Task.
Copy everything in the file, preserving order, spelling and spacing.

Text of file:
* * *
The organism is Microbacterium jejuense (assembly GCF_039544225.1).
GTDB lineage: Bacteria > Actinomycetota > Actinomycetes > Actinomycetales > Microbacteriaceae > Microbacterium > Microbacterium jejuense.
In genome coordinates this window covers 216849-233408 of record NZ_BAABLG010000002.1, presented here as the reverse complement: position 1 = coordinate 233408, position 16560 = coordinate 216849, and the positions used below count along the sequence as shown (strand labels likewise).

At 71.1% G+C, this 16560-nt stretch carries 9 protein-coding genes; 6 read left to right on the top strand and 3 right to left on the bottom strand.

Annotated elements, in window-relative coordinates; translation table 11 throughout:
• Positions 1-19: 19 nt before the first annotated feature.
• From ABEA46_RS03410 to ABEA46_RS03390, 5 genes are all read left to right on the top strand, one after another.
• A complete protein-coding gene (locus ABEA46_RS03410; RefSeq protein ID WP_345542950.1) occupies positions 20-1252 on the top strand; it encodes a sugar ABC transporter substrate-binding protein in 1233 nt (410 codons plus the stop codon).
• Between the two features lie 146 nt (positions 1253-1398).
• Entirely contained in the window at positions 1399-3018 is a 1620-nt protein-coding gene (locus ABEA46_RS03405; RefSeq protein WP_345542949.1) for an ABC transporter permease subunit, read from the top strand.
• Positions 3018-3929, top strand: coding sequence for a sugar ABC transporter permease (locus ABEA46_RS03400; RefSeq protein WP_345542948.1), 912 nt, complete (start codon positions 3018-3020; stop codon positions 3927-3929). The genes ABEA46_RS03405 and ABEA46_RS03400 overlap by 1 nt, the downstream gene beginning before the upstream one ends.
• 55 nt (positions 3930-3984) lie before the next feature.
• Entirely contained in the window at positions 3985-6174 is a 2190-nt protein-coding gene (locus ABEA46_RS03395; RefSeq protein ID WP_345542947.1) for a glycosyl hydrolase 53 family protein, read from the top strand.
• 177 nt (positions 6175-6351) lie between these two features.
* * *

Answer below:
The organism is Microbacterium jejuense (assembly GCF_039544225.1).
GTDB lineage: Bacteria > Actinomycetota > Actinomycetes > Actinomycetales > Microbacteriaceae > Microbacterium > Microbacterium jejuense.
In genome coordinates this window covers 216849-233408 of record NZ_BAABLG010000002.1, presented here as the reverse complement: position 1 = coordinate 233408, position 16560 = coordinate 216849, and the positions used below count along the sequence as shown (strand labels likewise).

At 71.1% G+C, this 16560-nt stretch carries 9 protein-coding genes; 6 read left to right on the top strand and 3 right to left on the bottom strand.

Annotated elements, in window-relative coordinates; translation table 11 throughout:
• Positions 1-19: 19 nt before the first annotated feature.
• From ABEA46_RS03410 to ABEA46_RS03390, 5 genes are all read left to right on the top strand, one after another.
• A complete protein-coding gene (locus ABEA46_RS03410; RefSeq protein ID WP_345542950.1) occupies positions 20-1252 on the top strand; it encodes a sugar ABC transporter substrate-binding protein in 1233 nt (410 codons plus the stop codon).
• Between the two features lie 146 nt (positions 1253-1398).
• Entirely contained in the window at positions 1399-3018 is a 1620-nt protein-coding gene (locus ABEA46_RS03405; RefSeq protein WP_345542949.1) for an ABC transporter permease subunit, read from the top strand.
• Positions 3018-3929, top strand: coding sequence for a sugar ABC transporter permease (locus ABEA46_RS03400; RefSeq protein WP_345542948.1), 912 nt, complete (start codon positions 3018-3020; stop codon positions 3927-3929). The genes ABEA46_RS03405 and ABEA46_RS03400 overlap by 1 nt, the downstream gene beginning before the upstream one ends.
• 55 nt (positions 3930-3984) lie before the next feature.
• Entirely contained in the window at positions 3985-6174 is a 2190-nt protein-coding gene (locus ABEA46_RS03395; RefSeq protein ID WP_345542947.1) for a glycosyl hydrolase 53 family protein, read from the top strand.
• 177 nt (positions 6175-6351) lie between these two features.